As we mentioned at the beginning of this article, much of what went into Dothan were tweaks to Banias that couldn't be implemented without pushing the design completion date further out. One such fix that didn't make it to Banias was a workaround to a register access issue that caused the entire pipeline to stall in Banias. The situation was a unique one, where a partial register write followed by a full register read would cause the pipeline to stall. Dothan features a workaround for the problem and there is no longer a performance penalty for performing a partial register access followed by a full register access.

A quick look back at Banias The Pentium M Socket
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  • eBauer - Friday, November 19, 2004 - link

    I'd like to see a P4 3.2-3.4 w/ dual channel DDR3200 used instead of single channel DDR2700 that was used for the P4 testbed - as a rough idea where a Dell 9100/XPS, for example, would fall in line with the Dothan. Reply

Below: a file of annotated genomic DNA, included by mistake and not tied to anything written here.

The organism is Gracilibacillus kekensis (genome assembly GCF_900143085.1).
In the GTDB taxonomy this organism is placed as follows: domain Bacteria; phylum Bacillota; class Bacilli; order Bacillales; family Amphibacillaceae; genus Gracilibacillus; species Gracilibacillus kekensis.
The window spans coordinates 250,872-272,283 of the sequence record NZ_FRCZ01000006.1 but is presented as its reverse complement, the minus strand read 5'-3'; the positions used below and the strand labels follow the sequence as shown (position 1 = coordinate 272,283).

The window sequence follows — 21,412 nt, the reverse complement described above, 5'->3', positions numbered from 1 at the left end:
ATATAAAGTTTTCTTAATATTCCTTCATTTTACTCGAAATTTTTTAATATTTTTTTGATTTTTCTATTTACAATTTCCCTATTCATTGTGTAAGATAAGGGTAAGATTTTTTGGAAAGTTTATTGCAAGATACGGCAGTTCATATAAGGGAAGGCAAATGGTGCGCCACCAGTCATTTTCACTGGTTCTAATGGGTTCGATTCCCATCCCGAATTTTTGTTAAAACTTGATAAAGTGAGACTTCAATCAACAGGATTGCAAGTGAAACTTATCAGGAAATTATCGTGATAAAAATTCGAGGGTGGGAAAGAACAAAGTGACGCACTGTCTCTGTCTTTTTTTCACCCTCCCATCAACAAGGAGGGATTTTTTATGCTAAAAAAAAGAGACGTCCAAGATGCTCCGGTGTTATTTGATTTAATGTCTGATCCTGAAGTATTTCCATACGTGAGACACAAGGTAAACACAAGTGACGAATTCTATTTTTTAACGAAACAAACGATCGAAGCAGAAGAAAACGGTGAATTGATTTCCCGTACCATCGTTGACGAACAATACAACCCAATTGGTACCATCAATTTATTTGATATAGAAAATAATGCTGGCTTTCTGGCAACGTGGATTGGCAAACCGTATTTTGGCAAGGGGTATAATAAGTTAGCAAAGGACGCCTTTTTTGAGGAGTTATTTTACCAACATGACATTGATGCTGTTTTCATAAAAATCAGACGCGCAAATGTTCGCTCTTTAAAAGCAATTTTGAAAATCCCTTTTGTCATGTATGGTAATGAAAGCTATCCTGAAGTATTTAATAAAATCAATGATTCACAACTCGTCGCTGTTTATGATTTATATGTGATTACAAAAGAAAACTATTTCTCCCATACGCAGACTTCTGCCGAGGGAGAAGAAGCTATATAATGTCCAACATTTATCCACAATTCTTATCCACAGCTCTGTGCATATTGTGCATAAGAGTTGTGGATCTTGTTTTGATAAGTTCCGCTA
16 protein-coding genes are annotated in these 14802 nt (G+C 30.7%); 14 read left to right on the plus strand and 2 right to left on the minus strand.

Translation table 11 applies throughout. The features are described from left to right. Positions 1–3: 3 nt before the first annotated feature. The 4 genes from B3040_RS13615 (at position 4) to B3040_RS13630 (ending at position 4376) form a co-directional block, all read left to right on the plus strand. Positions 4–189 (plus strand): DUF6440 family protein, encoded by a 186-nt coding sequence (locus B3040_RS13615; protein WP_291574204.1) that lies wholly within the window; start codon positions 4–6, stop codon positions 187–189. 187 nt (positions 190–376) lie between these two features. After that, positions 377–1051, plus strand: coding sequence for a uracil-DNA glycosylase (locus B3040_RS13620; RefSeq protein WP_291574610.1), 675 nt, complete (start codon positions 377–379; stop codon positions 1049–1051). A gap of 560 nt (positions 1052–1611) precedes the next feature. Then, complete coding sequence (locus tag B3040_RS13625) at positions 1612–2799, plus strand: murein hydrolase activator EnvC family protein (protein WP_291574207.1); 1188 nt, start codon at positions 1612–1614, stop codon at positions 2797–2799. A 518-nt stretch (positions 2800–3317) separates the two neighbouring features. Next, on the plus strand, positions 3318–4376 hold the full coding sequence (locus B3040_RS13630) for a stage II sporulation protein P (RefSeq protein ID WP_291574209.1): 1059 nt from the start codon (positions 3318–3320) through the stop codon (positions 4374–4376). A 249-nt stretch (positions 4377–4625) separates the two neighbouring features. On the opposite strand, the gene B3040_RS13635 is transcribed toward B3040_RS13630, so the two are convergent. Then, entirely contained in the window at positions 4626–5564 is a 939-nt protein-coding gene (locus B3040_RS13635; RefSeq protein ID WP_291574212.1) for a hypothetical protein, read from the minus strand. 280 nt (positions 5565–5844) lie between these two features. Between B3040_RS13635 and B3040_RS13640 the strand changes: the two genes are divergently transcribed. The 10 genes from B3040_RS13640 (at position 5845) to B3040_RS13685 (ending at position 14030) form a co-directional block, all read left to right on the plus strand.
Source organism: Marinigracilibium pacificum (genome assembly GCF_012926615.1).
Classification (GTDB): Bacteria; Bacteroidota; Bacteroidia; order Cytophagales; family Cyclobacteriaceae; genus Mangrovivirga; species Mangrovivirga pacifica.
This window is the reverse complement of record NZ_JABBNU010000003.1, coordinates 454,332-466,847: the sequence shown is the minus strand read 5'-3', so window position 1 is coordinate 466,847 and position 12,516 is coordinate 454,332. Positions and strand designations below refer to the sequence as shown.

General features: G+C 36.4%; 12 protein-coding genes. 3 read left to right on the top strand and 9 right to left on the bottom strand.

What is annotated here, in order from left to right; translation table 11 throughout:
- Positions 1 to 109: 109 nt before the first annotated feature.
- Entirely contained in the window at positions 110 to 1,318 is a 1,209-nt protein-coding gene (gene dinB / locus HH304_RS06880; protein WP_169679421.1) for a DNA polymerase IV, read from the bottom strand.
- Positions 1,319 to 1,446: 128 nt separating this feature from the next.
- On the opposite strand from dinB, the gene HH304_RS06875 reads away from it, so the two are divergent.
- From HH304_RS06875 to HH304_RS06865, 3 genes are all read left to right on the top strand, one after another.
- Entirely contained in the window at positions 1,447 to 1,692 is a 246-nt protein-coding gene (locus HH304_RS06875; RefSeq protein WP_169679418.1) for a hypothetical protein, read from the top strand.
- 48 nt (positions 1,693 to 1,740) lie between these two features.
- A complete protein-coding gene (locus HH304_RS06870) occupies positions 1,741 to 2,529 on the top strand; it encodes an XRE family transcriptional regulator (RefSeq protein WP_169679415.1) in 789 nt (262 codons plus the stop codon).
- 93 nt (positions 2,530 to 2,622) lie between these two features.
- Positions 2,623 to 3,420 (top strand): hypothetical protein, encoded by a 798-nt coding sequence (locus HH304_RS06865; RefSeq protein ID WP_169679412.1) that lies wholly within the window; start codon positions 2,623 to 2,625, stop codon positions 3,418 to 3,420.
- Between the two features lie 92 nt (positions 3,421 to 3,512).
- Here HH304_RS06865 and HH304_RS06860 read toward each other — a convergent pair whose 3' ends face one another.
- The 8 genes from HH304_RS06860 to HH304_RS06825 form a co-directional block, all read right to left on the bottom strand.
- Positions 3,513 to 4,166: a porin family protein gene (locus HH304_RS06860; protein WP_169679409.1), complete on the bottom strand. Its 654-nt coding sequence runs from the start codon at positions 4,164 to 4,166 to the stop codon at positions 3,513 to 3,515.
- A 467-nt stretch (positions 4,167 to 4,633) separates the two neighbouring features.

• bhtooefr - Saturday, July 24, 2004 - link

    Something else I noticed - where's the Banias 1.7 and the Dothan 735? It would make comparing Banias to Dothan so much easier to do that...

    Also, what motherboards did you use on the desktop chips?

    #25: Take a look at http://cpu-museum.de/forum/viewtopic.php?t=1089. PowerLeap actually DID have something in the works, and was going to release in Quarter 1, but they cancelled it because of (well, at least this is what they said - I wouldn't be surprised if it was because Intel held them at gunpoint) LGA775 coming out (which can't really work with an adaptor) and the fact that the P-M wasn't running at 2.0GHz (I told them about Dothan, though).